Activist investor campaigns in Japan caused a stir earlier this year when Effissimo Capital Management and Farallon Capital Management, raised concerns about the management of Japanese conglomerate Toshiba.
With 10 activist investor campaigns in the first half of 2021, Japan is now second to the US when it comes to this type of activism, according to a July report by financial advisory and asset management company Lazard.
Japan represents 26% of new, non-US shareholder activist campaigns globally, up from 6% in 2015. This comes in the wake of a record 25 such campaigns in Japan in 2020—up from 19 in 2019 and four in 2015.
“Until recently, most regulations and media have focused on boards of directors and corporate governance. Now in Japan, we are seeing much more attention devoted to active engagement and investor stewardship,” says Tokyo-based financial adviser Frank Packard.
Activist investor campaigns in Japan caused a stir earlier this year when two foreign asset management companies, Singapore-based Effissimo Capital Management and US-headquartered Farallon Capital Management, raised concerns about the management of Japanese conglomerate Toshiba.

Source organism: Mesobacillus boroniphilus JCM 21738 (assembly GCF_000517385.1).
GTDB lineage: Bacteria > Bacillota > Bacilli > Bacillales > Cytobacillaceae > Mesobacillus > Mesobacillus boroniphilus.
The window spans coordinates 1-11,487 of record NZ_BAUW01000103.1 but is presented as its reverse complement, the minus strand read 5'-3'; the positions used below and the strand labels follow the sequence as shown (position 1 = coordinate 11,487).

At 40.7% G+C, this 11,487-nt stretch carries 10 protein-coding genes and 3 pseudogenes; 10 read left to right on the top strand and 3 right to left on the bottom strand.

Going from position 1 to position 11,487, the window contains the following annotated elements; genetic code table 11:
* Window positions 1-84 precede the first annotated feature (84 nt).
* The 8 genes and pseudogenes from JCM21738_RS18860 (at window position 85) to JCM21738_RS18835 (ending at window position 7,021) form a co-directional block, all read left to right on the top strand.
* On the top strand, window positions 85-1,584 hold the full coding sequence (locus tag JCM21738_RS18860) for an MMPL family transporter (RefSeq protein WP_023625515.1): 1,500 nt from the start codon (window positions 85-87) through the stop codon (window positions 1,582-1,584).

In March, Effissimo, a 9.9% Toshiba shareholder, demanded an extraordinary general meeting to establish whether Japan’s Ministry of Economy, Trade and Industry (METI) had worked with Toshiba’s executives to “unduly influence” the votes of key shareholders ahead of last year’s annual general meeting, Reuters reported.
An independent report released in June found that METI and Toshiba’s executives had indeed worked together to bend the rules and devise a strategy to suppress the votes of foreign activist investors ahead of that meeting.
Earlier, in April, Toshiba’s CEO was forced to resign amid controversy over a $20 billion buyout offer by CVC Capital Partners—the CEO’s former employer—and friction with activist investors including Farallon Capital Management, a 5% Toshiba shareholder. Farallon had raised concerns over Toshiba’s change in growth strategy.
“Institutional investors are becoming more actively engaged as part of their fiduciary roles,” says Packard. “Active engagement is now seen widely in Japan as an important tool of investor stewardship to improve corporate profitability.”